Structural and psychological empowerment and its influencing factors among nursing students in Oman

Arcalyd Rose R. Cayaban, Glenn Ford D. Valdez*, Michael L. Leocadio, Jonas P. Cruz, Cyruz P. Tuppal, Leodoro J. Labrague, Jestoni Maniago, Frincy Francis

*Corresponding author for this work

Research output: Contribution to journalArticlepeer-review

4 Citations (Scopus)


Background: This study explored the empowerment of nursing students to contribute to nursing education and recommend ways of increasing the engagement of nursing students in their training. The development of empowerment among nursing students leads to the maximum achievement of learning competencies and enables them to eventually become competent nurses. Purpose: This study examined the relationship between student nurses' characteristics, structural empowerment, and psychological empowerment. Methods: A total of 185 nursing students were recruited through systematic sampling at Sultan Qaboos University, with a 92% response rate. Nursing students' level of psychological empowerment, in terms of meaning, competence, self-determination, and impact, and their level of structural empowerment, in terms of access to opportunity, support, information, and resources were investigated using a self-designed questionnaire. Results: The results showed that “access to support” was rated as the highest dimension by the students, followed by “access to information,” “informal power,” “access to opportunity,” “access to resources,” and “formal power.” The global empowerment mean score was 3.64 (SD = 1.01), and the total structural empowerment score was 20.58 (SD = 3.62). The multivariate multiple regression analysis revealed that students' year level and involvement in school organizations had multivariate effects on the four dimensions of psychological empowerment. Students who were involved in school organizations had higher scores for the dimensions of “meaning,” “competence,” and “impact” than students who were not involved in any school organization. Conclusion: Power can be either developed or acquired, and its definition is expressed based on the achievement objective. Age is not a barrier, as it had little or no impact on nursing student experiences and no correlation with structural empowerment.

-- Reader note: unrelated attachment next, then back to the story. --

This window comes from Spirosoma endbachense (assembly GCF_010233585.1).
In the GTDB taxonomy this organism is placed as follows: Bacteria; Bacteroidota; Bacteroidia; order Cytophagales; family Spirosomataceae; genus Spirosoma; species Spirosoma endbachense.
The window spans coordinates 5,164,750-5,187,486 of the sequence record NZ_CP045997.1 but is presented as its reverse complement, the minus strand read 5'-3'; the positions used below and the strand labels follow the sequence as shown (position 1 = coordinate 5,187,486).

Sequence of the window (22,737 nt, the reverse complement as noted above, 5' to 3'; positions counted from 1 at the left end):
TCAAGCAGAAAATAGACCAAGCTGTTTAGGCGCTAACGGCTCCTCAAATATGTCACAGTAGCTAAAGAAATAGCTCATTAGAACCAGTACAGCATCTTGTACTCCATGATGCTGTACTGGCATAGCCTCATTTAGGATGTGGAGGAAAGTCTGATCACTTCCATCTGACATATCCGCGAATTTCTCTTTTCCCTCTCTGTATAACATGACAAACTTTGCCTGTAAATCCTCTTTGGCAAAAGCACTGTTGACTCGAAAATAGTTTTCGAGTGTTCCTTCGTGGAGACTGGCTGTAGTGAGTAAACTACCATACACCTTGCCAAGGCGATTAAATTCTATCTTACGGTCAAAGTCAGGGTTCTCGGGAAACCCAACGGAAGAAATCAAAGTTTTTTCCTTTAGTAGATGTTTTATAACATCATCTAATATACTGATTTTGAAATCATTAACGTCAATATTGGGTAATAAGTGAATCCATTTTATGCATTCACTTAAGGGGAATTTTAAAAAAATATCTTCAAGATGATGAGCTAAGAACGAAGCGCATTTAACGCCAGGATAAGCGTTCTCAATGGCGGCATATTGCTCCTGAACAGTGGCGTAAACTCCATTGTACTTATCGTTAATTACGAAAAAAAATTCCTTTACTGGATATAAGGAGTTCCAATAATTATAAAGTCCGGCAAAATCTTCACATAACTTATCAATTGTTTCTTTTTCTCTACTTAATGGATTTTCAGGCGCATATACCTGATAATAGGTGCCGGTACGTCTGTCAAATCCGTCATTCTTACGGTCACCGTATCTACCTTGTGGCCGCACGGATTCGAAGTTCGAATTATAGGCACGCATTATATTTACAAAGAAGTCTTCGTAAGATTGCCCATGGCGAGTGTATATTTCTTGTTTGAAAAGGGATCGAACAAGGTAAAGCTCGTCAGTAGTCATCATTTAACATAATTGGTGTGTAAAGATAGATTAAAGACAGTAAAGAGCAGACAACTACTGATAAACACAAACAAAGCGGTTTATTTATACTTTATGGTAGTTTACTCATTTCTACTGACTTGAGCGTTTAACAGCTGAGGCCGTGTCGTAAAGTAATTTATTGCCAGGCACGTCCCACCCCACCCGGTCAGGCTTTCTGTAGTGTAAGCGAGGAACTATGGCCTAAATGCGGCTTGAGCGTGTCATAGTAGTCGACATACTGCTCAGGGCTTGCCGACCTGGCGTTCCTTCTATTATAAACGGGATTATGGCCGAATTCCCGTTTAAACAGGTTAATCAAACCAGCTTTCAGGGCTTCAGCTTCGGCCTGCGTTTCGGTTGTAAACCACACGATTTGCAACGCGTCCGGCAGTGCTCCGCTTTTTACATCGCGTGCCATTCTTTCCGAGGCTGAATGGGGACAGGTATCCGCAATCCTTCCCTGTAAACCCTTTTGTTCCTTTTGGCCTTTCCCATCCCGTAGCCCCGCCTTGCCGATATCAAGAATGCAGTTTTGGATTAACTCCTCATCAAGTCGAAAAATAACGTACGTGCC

Original languageEnglish
Pages (from-to)76-83
Number of pages8
JournalJournal of Professional Nursing
Publication statusPublished - Mar 1 2022


  • Clinical practice
  • Empowerment
  • Nursing education
  • Nursing students
  • Oman

ASJC Scopus subject areas

  • Nursing(all)


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